The Tax Foundation ranked New York second-to-last of all states in terms of its corporate tax environment in its 2024 State Business Tax Climate Index. The state has the highest overall tax burden of any state in the U.S. and the worst business climate of every state other than one, according to the Heritage Foundation.

The exodus of businesses from New York state accelerated during the pandemic, with more than 5,000 businesses departing Manhattan alone between 2020 and 2021, according to the Heritage Foundation. However, fleeing businesses are a longer term trend in the state, which has endured overall losses of businesses to other states every year from 1994 to 2023.

Despite its high taxes, the state is set to have a budget deficit of at least $4 billion in fiscal year 2025, according to City Journal. The state had the highest amount of state and local debt per capita of any other state in the country in 2021 despite collecting $118 billion in tax revenues, according to the Heritage Foundation.

Additionally, industrial and commercial electricity in New York is relatively expensive compared to the rest of the country and some other states in the region. Commercial electricity costs considerably more in New York than in neighboring states like Pennsylvania and New Jersey, while rates for industrial electricity are higher than those seen in the Southeast and numerous other states, though New York’s prices are not exceptionally high relative to the rest of the U.S. overall, according to data from the U.S. Energy Information Administration.

“You’re looking at the danger of giving painkillers to somebody who needs an appendectomy,” Ken Girardin, director of research at the New York-focused Empire Center, told the DCNF about the infusion of subsidized investment into the state. “When the feds start sprinkling cash, and saying everything’s okay, that distracts away from pretty serious pre-existing conditions that are holding back growth … Maybe the businesses are doing deals because the numbers work for that. The place where the numbers aren’t working are for the general public.”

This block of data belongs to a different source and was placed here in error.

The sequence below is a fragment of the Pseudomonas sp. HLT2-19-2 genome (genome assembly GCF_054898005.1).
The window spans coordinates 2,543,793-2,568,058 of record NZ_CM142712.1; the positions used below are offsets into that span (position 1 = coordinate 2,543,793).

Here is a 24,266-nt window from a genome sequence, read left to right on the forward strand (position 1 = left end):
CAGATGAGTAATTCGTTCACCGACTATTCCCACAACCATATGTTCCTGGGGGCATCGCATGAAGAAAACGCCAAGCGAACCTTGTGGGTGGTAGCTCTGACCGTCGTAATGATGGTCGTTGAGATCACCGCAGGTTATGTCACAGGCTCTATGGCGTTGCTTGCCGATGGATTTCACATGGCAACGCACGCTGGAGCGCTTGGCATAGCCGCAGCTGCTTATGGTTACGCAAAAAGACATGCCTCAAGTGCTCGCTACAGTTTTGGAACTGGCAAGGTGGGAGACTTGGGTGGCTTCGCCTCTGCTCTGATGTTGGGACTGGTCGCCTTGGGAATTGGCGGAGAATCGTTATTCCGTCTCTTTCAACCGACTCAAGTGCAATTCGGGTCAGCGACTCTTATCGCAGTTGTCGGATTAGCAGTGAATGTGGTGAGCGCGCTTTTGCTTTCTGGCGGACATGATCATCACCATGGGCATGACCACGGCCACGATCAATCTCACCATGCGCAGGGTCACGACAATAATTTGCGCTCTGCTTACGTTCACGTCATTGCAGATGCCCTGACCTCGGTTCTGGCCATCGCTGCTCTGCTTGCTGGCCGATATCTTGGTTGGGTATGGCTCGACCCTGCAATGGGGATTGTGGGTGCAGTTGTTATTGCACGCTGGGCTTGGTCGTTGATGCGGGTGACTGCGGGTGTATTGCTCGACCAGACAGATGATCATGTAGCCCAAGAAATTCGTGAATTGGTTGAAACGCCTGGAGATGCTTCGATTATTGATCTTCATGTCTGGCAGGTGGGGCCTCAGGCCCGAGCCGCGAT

Ribbon-cuttings and new subsidized investments do not address the underlying, fundamental issues with the business environment in the state, Girardin added.

Marc Joffe, a policy analyst at the libertarian Cato Institute, conveyed a similar interpretation of New York’s business environment in light of the investment pouring into the state with the help of Biden’s laws.

“On the one hand, they offer all these subsidies, but on the other hand, there’s a lot of taxes and regulation, and that just makes it hard to win,” Marc Joffe, a policy analyst at the libertarian Cato Institute, told the DCNF. “Ultimately, places like New York have political leaders who are very hostile to business, and especially big business. And so, if the company does very well and becomes very profitable from the operations it has in the state, it can get into the crosshairs of progressive politicians who don’t like that.”

New York City, Albany and Rochester have highly-educated workforces that may make the state more attractive to companies despite the business environment, and cheaper land in economically depressed regions also provides an opportunity for enterprises thinking about New York as an operations site, Joffe added.

The office of Democratic New York Gov. Kathy Hochul and the White House did not respond to requests for comment.